A Graceless Gospel


Welcome back to my blog, post-NaPoWriMo! Thanks to everyone who liked my poems last month. I am returning to my regular posts this month, so enjoy!

Graceless Gospel: Why Sermonizing Doesn’t Work

When a person goes to church, whether he is saved or not, he has generally come because on some level, he wants to know God a little better. But in thousands of churches across the nation, people are going to church and hearing not the good news of God’s grace and Christ’s victory, but bad news. Bad news about themselves, like how they have somehow failed God, the Christian community, or themselves. Pastors often begin sermons in the right spirit. There is a passage of scripture to be illuminated, and some application to be observed. However, at some point between the illumination and application, the pastor may begin chastising his congregation for not living up to the ideal application of the scriptures being taught on. For example, the obvious implication of Ephesians 5: 1, “Be imitators of God, therefore, as dear children,” is going to be “you’re not imitating God well enough.” Ephesians 6:14, “Stand therefore…” becomes, “you aren’t standing! Get up!” Sometimes, the lecture isn’t even directly connected to a scripture, but a subconsciously accepted “Christianism.” Pastors go on tangents about politics or ambiguous personal issues, like how children should be raised and what, in the current society, is unacceptable for believers to accept, participate in, or manifest.  Somehow, every piece of scripture is applied in the negative, showing the deficiency of the individual, rather than in the positive, showing the capability of God.

While, there are many problems with such manifestations in the church, one core difficulty should be observed: the message of the gospel is not being preached.

What is the gospel? The good news of Jesus Christ. What is that good news? That God’s grace has been extended to humanity, free of charge and full of power to anyone who believes in Jesus Christ. Yet so many things are falsely considered synonymous with the gospel, and many of these things are behavioral. If ever you have walked away from a sermon feeling like someone has just told you “you’re doing it wrong,” you have encountered a behavioral sermonization, not the Gospel. No matter how well-meaning the pastor is who delivers these words, he is taking your focus off of Christ himself and putting the focus on you and your ability to live up to God’s standard. There’s a word for this: legalism. This is the opposite of grace, “for by grace you have been saved, through faith, and that not of yourselves. It is a gift of God, not of works, lest any man should boast (Ephesians 2:8-9).

The effects of behavioral sermonization on churchgoers are these: unbelievers don’t meet Christ, and believers don’t grow in Christ. Imagine how an unbeliever, especially a skeptical one, must feel when he makes the decision to show up to church out of conviction or curiosity, and all he hears from “you may be seated,” to “you are dismissed,” is a list of things he is doing wrong in God’s eyes. “Well, how will they know they’re sinners unless we tell them?” you might ask. But that’s not the pastor’s job. The Holy Spirit is the one who convicts of sin (John 16:7-8), not the minister. Furthermore, it is God’s goodness that leads a man to repentance (Romans 2:4). Not castigation, not judgment, but God’s goodness. The stunning lack of explanation of the goodness of God himself in church sermons, coupled with the irrefutable presence of well-meant but ineffectual lecturing, produces a bad atmosphere for meeting the Good God of the Gospel.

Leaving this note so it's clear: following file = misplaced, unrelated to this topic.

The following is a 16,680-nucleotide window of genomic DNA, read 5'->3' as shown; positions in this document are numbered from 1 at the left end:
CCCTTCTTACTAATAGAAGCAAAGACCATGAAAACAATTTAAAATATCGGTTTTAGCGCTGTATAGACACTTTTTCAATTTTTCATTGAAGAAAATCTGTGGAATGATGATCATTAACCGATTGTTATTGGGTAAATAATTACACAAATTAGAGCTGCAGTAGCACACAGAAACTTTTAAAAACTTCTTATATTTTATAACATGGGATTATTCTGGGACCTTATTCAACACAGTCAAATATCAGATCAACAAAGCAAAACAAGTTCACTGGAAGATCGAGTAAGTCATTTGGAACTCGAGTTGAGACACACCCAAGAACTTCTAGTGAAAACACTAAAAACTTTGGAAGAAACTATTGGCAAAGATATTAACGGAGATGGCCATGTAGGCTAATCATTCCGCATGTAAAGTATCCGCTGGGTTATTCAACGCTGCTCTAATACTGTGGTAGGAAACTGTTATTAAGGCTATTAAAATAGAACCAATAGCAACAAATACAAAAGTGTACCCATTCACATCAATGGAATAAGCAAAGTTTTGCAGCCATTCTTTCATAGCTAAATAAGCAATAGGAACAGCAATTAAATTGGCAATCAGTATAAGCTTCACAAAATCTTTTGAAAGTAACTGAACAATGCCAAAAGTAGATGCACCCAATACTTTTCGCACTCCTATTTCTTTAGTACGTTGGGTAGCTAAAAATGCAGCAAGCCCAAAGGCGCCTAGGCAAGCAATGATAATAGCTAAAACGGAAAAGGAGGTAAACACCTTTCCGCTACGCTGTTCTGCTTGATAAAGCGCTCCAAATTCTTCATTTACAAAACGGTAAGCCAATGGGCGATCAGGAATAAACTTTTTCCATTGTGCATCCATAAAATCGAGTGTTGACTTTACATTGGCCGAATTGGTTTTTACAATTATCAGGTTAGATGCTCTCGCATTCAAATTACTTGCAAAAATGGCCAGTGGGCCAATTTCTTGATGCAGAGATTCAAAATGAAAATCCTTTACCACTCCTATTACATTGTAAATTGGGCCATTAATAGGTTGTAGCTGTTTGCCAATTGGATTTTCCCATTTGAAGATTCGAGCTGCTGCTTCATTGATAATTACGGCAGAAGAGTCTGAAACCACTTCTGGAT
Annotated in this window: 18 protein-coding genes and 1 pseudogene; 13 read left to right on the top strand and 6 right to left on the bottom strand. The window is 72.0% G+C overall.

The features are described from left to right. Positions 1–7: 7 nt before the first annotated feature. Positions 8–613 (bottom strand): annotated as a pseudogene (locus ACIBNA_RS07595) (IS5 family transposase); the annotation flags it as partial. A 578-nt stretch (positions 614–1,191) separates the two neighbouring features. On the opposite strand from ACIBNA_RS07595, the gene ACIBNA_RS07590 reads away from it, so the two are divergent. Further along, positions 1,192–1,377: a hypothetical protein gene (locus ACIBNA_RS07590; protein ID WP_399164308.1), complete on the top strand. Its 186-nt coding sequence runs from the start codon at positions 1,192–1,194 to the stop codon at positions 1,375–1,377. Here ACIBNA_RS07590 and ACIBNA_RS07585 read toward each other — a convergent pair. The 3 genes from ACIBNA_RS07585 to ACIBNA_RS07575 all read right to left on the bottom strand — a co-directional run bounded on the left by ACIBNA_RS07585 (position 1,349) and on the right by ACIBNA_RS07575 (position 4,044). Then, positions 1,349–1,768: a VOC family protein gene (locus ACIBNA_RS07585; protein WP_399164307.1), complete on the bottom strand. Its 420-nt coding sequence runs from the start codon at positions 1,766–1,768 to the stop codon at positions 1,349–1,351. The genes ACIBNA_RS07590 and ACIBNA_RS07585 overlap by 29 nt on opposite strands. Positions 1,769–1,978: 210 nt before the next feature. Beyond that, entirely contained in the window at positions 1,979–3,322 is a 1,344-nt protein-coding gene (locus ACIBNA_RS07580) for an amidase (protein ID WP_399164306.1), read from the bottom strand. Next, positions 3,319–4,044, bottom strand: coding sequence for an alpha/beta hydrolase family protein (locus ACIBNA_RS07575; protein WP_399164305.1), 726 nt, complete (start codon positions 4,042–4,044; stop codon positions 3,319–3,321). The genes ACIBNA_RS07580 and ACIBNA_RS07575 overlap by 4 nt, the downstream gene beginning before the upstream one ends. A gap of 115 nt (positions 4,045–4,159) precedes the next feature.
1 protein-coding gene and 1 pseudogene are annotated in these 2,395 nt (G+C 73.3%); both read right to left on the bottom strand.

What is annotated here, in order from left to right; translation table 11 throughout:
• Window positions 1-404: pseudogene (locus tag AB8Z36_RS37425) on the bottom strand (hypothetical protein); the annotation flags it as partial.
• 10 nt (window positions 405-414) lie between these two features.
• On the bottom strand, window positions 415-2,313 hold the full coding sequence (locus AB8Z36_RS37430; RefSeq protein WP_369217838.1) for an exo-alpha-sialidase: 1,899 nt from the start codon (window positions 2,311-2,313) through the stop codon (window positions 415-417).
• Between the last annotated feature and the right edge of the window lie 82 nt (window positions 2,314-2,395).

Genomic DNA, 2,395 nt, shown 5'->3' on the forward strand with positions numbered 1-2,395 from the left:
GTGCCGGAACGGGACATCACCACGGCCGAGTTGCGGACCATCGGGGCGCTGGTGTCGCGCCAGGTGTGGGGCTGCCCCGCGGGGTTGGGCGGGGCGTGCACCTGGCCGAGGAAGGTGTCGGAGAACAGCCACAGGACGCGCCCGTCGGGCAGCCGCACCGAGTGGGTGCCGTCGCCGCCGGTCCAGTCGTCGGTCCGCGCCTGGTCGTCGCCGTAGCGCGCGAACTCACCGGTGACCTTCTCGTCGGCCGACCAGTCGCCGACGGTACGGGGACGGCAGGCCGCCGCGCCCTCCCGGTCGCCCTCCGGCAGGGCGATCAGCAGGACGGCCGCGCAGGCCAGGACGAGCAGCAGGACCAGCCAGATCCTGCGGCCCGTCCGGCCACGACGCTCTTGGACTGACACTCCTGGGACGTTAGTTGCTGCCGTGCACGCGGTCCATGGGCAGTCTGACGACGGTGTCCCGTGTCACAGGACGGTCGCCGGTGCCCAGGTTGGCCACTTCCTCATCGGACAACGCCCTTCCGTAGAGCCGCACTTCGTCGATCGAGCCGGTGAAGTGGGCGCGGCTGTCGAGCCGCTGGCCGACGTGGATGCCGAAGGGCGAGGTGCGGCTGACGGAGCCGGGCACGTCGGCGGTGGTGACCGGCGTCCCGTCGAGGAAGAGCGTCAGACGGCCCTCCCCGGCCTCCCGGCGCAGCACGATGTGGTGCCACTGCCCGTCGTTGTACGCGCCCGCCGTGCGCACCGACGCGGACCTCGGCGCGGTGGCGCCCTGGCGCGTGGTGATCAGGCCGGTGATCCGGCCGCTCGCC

The believer, on the other hand, has nearly as much trouble growing in the soil of judgment as the unbeliever has taking root in it. When the believer is made aware of his personal imperfections in the light of the scripture through the illumination of the Holy Spirit, he undergoes growth and change. But once again, it is the part of the Holy Spirit to illuminate such things. When a pastor takes it upon himself to illuminate these things to his congregation, even when he is doing so from scripture, he is, more often than not, going to teach the believer to look at himself for imperfection rather than to look unto Jesus, “the author and perfecter of our faith (Hebrews 12:2).” Without the hope that the knowledge of Jesus brings, rebukes lack redemption power, and it is that power, the power of Christ toward the believer (Ephesians 1:19), that makes right living possible. If the believer is not fed this context, which is at the core of the gospel message, he will not grow in Christ, but he will grow in awareness of his personal flaws, and he will try to remedy them in his own strength.

Ultimately, sermonization is a practice that has been in the DNA of the organized church for hundreds of years. It will take a conscious effort on the part of believers to break free from it. Pastors will need to learn to teach a Christ-centered gospel again, and believers will need to learn to listen for a Christ-centered gospel, because after all, the good news of Jesus Christ, not the bad news of personal failure, is “the power of God unto salvation to all who believe (Romans 1:16).”


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